The process took 1 week - interviewed at Apple in January 2011.
Interview Details – Applied online through apple's website, and received a callback from a recruiter the same week. We set up a phone meeting with the manager for the same week from there.
Phone interview with manager lasted on order of 1/2-1 hour, where we discussed my background and research, as well as what the apple data group does. We then scheduled a 1-day interview with ~6 1 hour interviews with people from the group.
The apple data group appears to be about 8-10 people: team manager, a sub-manager who directs another more hands on QA group, a database guy who they call their statistician, and a half dozen or so recent phd's from a cs group in AI from UT Austin (most of the people all came from this same group and basically know each other).
The 1 hour interviews were all very friendly and non-technical. I was asked maybe 2-3 pretty softball questions. Almost all of them seemed to be questions on how I would handle some problem they've encountered at apple.
Basically the group is in two sub teams (plus the separate QA team). The one group consists of the database guy and appears to be focused on QA'ing test results from apple products made in China. I've done a pretty fair amount of electronics-type QA and I got the impression (taking his comments at face value) that he was kind of winging it and didn't really get his hands dirtier than say running an anova or pca on test results.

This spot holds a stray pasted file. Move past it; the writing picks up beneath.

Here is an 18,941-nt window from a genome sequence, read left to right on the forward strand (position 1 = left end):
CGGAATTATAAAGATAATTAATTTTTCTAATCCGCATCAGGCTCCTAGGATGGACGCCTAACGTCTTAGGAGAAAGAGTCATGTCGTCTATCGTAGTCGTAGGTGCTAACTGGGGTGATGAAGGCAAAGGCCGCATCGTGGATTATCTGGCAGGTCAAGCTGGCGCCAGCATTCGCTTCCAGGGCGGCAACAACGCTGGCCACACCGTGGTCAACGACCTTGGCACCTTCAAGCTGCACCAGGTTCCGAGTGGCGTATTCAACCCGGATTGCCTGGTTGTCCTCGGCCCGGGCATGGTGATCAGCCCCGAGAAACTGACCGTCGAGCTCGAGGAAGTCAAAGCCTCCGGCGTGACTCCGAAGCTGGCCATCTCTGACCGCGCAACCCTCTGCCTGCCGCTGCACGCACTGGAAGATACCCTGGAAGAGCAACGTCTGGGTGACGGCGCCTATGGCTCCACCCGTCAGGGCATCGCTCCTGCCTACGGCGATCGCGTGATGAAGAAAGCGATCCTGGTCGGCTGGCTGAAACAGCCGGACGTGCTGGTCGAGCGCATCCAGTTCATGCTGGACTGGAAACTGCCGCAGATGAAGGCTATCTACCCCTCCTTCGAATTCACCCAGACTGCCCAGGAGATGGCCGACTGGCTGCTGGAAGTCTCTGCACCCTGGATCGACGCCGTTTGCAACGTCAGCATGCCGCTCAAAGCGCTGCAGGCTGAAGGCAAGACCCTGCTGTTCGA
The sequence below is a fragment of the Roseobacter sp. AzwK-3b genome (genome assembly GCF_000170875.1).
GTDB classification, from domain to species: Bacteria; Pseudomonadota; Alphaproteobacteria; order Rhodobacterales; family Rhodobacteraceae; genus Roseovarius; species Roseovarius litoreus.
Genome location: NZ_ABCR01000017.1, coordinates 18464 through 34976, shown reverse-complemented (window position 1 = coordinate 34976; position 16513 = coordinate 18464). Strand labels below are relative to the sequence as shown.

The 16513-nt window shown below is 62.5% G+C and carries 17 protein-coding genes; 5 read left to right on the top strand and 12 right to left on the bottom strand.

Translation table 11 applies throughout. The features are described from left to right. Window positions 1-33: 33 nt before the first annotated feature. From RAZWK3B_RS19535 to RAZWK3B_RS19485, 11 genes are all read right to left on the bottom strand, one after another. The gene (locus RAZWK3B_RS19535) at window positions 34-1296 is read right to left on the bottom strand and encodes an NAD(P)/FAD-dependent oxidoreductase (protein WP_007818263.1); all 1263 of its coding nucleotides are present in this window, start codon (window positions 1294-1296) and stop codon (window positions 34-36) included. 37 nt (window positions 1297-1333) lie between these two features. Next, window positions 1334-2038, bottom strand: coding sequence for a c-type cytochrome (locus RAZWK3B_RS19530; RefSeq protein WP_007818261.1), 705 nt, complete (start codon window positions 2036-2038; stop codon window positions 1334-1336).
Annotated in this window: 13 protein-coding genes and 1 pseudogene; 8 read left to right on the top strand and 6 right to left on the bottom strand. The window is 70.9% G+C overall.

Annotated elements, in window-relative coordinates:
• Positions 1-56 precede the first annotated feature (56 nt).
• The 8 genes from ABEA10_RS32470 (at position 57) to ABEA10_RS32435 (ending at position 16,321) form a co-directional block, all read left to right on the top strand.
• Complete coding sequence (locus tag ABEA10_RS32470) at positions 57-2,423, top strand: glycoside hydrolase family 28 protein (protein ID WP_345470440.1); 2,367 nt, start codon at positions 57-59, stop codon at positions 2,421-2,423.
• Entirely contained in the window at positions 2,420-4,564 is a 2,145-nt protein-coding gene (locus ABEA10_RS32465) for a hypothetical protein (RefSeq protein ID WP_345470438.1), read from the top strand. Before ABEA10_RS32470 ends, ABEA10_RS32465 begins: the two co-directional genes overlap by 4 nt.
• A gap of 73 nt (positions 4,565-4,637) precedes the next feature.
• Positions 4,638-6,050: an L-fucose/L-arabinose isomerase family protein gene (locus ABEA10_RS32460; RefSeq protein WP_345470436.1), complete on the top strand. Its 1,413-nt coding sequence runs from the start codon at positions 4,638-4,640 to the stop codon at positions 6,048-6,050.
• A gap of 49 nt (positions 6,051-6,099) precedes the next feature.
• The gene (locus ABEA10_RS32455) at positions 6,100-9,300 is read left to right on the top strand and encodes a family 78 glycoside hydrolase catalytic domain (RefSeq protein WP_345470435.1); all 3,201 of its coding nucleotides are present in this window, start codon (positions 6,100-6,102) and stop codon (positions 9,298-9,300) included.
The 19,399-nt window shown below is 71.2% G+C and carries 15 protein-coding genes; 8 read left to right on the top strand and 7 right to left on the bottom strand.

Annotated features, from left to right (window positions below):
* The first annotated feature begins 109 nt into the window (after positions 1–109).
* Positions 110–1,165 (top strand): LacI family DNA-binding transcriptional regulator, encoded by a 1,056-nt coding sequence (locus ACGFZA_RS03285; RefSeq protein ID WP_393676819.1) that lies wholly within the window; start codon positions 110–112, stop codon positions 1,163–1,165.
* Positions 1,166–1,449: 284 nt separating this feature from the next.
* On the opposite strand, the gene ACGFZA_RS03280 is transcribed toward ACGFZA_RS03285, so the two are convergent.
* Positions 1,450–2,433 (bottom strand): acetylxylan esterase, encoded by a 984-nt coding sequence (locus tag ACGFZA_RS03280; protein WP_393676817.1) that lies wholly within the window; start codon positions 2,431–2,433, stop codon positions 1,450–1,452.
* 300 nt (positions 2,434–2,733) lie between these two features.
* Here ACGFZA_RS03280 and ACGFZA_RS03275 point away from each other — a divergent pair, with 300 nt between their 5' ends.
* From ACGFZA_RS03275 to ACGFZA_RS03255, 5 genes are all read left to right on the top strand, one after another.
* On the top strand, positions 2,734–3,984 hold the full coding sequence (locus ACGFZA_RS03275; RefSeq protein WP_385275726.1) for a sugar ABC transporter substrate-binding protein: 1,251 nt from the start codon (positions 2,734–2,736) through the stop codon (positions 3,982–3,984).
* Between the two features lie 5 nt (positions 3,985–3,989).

The second group works on fraud detection. The bulk of the work is aimed at stopping people who steal credit card information and then use it to buy apple credit, and then sell the apple credits. Once again taking what they said at face value, essentially what they do is maintain a program running naive-bayes (trained on past found credit violations) to weed out potential new threats. It basically outputs something along the lines of an expected risk and the riskier transactions are sent to a human based phone screening. So definitely nothing super mathematical or sophisticated on the algorithm end. I asked one of the newer team members how he spends his day and he basically said looking at data, so I'm sure they are doing some other type of screening also.
All and all the team, especially the fraud side, seemed like a really like-able group. I was a little surprised when I was passed over, especially since the interviews were so easy. But I was given a strong hint when I was informed (I assumed lied to) that the manager was out sick that day and couldn't meet with me. All and all a good experience, definitely less mathematical/technical than I expected both in what the group does and in the interviews themselves.
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